July 08, 2021

What Is the Difference between Supralapsarianism and Infralapsarianism?

Nathan W. Bingham & Derek Thomas
What Is the Difference between Supralapsarianism and Infralapsarianism?

The doctrine of election raises many questions. How does God’s choice to save some people relate to His choice to permit the fall of humanity into sin? Today, Derek Thomas contrasts two ways that Reformed Christians have thought about this subject.


NATHAN W. BINGHAM: We’re here at Ligonier’s 2021 National Conference, and I’m joined by Dr. Derek Thomas, one of Ligonier’s teaching fellows. Dr. Thomas, what’s the difference between supralapsarianism and infralapsarianism?

DR. DEREK THOMAS: Well, supralapsarianism and infralapsarianism are issues that were very prominent in the time immediately after Calvin, in the late 1500s and in the early 1600s. And people really did take sides. Now, even in our time there are those who would call themselves supralapsarian or infralapsarian. The terms refer to the logical order of the decrees, not the temporal order of the decrees as they work themselves out in space and time.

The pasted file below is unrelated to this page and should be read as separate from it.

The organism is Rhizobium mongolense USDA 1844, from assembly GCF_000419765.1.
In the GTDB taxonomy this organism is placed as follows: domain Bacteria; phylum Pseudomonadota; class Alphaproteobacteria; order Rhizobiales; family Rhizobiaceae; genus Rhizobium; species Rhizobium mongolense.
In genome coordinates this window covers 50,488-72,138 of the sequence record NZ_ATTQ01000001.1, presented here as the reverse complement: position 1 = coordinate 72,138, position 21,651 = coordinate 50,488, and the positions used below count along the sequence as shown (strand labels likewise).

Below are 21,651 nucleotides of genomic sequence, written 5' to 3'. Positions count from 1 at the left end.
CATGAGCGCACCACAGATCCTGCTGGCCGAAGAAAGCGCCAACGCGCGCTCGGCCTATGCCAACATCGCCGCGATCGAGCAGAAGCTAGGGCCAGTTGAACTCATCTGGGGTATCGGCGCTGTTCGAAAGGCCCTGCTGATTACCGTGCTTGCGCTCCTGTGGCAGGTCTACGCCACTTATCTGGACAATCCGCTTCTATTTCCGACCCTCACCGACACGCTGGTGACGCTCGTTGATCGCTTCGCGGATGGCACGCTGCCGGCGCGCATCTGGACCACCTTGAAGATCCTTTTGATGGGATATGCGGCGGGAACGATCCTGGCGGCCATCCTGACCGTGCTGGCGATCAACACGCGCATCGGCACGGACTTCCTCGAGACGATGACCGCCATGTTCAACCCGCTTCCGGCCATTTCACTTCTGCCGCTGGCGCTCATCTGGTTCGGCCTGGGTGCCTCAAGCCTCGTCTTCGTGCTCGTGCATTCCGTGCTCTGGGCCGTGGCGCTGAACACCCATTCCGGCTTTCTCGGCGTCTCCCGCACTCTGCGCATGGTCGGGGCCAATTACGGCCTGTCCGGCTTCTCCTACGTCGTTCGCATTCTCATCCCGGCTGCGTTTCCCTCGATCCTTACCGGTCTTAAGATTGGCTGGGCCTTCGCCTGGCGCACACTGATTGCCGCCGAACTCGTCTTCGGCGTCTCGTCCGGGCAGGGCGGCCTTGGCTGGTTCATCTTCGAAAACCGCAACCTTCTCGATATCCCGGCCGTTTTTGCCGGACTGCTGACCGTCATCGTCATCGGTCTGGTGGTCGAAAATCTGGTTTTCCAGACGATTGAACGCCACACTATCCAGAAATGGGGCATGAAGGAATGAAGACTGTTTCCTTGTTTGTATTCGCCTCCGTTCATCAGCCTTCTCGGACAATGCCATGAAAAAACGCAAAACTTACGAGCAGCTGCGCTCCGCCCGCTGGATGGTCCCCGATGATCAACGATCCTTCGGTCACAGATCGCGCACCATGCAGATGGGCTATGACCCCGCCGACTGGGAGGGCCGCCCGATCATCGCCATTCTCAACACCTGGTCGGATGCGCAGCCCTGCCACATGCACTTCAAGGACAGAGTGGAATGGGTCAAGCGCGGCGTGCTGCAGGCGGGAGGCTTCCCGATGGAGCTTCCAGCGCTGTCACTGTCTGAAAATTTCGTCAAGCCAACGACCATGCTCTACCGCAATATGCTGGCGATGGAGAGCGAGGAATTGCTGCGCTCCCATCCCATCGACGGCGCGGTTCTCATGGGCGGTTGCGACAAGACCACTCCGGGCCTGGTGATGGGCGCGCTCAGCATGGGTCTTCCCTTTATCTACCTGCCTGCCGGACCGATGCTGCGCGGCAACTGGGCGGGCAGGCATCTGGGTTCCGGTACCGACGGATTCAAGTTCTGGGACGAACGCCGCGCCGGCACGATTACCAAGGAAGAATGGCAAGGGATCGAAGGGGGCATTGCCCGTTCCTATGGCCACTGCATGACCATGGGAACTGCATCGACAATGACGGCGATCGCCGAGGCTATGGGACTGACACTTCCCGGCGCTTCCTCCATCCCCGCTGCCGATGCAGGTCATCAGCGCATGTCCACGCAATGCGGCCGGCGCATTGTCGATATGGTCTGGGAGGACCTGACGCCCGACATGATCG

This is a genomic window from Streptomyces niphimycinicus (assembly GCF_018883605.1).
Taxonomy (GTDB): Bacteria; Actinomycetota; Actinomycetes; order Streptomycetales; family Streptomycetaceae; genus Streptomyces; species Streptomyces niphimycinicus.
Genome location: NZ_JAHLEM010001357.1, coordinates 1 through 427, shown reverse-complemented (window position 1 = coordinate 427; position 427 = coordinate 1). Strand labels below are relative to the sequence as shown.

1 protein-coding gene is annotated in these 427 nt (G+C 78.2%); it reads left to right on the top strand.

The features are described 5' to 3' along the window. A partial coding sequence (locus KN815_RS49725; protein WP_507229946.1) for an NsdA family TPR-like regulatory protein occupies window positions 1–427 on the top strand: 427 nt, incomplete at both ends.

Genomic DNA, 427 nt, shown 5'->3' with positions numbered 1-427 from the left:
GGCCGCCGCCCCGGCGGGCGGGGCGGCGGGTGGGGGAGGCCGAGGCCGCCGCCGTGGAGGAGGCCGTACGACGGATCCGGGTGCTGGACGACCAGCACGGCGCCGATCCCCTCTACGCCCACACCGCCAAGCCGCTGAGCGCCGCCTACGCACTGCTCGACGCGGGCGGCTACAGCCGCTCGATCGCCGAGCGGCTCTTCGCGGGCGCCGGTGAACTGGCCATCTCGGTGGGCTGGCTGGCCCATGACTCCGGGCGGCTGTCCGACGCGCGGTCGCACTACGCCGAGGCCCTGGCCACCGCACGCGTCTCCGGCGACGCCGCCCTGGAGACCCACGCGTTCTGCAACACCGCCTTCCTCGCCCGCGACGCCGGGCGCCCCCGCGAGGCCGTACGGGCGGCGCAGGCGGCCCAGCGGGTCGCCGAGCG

I think the easiest way is to imagine a scenario where we’re talking to a Christian, but not a Calvinist or maybe on the verge of discovering the Reformed faith, and we’re talking about election and reprobation. And this Christian says: “I don’t think that’s fair. Why should God elect some and reprobate others? I don’t think that’s fair.” And if my response to that would be to say, “If it’s fairness you want, we would all be in hell,” that’s an infralapsarian argument because you’ve logically taken into consideration the doctrine of sin. So election falls under the logical consideration of sin.

But if I’d have said instead: “What’s fairness got to do with it? God is God. Jacob have I loved, Esau have I hated. Who are you to reply against God?”—Paul in Romans—that’s a supralapsarian answer because the doctrine of election and reprobation is logically above the consideration of the doctrine of sin and the fall.

NATHAN W. BINGHAM: Do you take a position on this, Dr. Thomas?

DR. DEREK THOMAS: I’m an infralapsarian, but in the classroom I take the supralapsarian position, only because a straw poll in a typical class, seminary class, of twenty-five to thirty people, there may be one person who’s a supralapsarian these days. But in the twenty-first century most people are infralapsarian by default, I think. And in order to understand why this issue was so important—and William Perkins wrote an eight to nine hundred-page volume on this entire issue—in order to understand what would consume someone with enough passion to talk about this, I really take the supralapsarian position just as a teaching point.